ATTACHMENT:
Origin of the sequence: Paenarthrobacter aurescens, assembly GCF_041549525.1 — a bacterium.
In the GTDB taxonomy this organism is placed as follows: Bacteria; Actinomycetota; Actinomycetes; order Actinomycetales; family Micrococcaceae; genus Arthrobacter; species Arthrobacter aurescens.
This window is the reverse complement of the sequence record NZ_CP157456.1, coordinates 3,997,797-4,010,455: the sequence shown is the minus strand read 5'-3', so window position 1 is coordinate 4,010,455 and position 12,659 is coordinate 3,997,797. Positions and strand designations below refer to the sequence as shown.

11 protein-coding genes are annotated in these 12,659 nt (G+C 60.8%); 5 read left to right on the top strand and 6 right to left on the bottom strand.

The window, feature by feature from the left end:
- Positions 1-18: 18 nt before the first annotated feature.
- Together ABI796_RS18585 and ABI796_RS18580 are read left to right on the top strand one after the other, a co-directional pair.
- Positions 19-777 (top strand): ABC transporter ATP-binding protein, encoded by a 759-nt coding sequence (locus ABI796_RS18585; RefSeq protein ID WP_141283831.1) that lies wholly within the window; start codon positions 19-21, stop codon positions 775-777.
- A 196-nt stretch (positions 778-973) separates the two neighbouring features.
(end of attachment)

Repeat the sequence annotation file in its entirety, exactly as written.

Origin of the sequence: Paenarthrobacter aurescens, assembly GCF_041549525.1 — a bacterium.
In the GTDB taxonomy this organism is placed as follows: Bacteria; Actinomycetota; Actinomycetes; order Actinomycetales; family Micrococcaceae; genus Arthrobacter; species Arthrobacter aurescens.
This window is the reverse complement of the sequence record NZ_CP157456.1, coordinates 3,997,797-4,010,455: the sequence shown is the minus strand read 5'-3', so window position 1 is coordinate 4,010,455 and position 12,659 is coordinate 3,997,797. Positions and strand designations below refer to the sequence as shown.

11 protein-coding genes are annotated in these 12,659 nt (G+C 60.8%); 5 read left to right on the top strand and 6 right to left on the bottom strand.

The window, feature by feature from the left end:
- Positions 1-18: 18 nt before the first annotated feature.
- Together ABI796_RS18585 and ABI796_RS18580 are read left to right on the top strand one after the other, a co-directional pair.
- Positions 19-777 (top strand): ABC transporter ATP-binding protein, encoded by a 759-nt coding sequence (locus ABI796_RS18585; RefSeq protein ID WP_141283831.1) that lies wholly within the window; start codon positions 19-21, stop codon positions 775-777.
- A 196-nt stretch (positions 778-973) separates the two neighbouring features.